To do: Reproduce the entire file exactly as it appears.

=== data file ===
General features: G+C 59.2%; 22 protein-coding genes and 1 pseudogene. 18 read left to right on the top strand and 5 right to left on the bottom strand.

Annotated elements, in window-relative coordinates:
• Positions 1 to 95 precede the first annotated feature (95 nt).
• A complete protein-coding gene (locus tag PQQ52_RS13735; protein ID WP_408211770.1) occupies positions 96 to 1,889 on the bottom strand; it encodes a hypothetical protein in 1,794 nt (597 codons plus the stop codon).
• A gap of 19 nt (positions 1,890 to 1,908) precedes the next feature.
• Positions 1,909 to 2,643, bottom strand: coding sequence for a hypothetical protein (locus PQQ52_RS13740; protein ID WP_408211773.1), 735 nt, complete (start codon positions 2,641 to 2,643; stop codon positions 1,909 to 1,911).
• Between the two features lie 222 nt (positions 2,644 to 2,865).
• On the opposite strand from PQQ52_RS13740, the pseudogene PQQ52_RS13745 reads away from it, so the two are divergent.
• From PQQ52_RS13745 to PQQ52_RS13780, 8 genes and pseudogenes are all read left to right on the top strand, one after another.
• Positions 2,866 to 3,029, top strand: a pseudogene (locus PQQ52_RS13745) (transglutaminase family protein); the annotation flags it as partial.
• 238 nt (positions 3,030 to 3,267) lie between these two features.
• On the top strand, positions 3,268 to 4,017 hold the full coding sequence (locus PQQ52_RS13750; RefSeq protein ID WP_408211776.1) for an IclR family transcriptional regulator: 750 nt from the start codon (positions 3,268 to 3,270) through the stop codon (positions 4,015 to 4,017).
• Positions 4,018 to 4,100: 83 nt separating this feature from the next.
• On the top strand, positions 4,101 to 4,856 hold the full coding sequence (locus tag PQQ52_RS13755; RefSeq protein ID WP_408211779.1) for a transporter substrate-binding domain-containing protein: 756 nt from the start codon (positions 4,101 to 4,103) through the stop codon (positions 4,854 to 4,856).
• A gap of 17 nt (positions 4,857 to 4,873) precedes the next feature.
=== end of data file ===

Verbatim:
General features: G+C 59.2%; 22 protein-coding genes and 1 pseudogene. 18 read left to right on the top strand and 5 right to left on the bottom strand.

Annotated elements, in window-relative coordinates:
• Positions 1 to 95 precede the first annotated feature (95 nt).
• A complete protein-coding gene (locus tag PQQ52_RS13735; protein ID WP_408211770.1) occupies positions 96 to 1,889 on the bottom strand; it encodes a hypothetical protein in 1,794 nt (597 codons plus the stop codon).
• A gap of 19 nt (positions 1,890 to 1,908) precedes the next feature.
• Positions 1,909 to 2,643, bottom strand: coding sequence for a hypothetical protein (locus PQQ52_RS13740; protein ID WP_408211773.1), 735 nt, complete (start codon positions 2,641 to 2,643; stop codon positions 1,909 to 1,911).
• Between the two features lie 222 nt (positions 2,644 to 2,865).
• On the opposite strand from PQQ52_RS13740, the pseudogene PQQ52_RS13745 reads away from it, so the two are divergent.
• From PQQ52_RS13745 to PQQ52_RS13780, 8 genes and pseudogenes are all read left to right on the top strand, one after another.
• Positions 2,866 to 3,029, top strand: a pseudogene (locus PQQ52_RS13745) (transglutaminase family protein); the annotation flags it as partial.
• 238 nt (positions 3,030 to 3,267) lie between these two features.
• On the top strand, positions 3,268 to 4,017 hold the full coding sequence (locus PQQ52_RS13750; RefSeq protein ID WP_408211776.1) for an IclR family transcriptional regulator: 750 nt from the start codon (positions 3,268 to 3,270) through the stop codon (positions 4,015 to 4,017).
• Positions 4,018 to 4,100: 83 nt separating this feature from the next.
• On the top strand, positions 4,101 to 4,856 hold the full coding sequence (locus tag PQQ52_RS13755; RefSeq protein ID WP_408211779.1) for a transporter substrate-binding domain-containing protein: 756 nt from the start codon (positions 4,101 to 4,103) through the stop codon (positions 4,854 to 4,856).
• A gap of 17 nt (positions 4,857 to 4,873) precedes the next feature.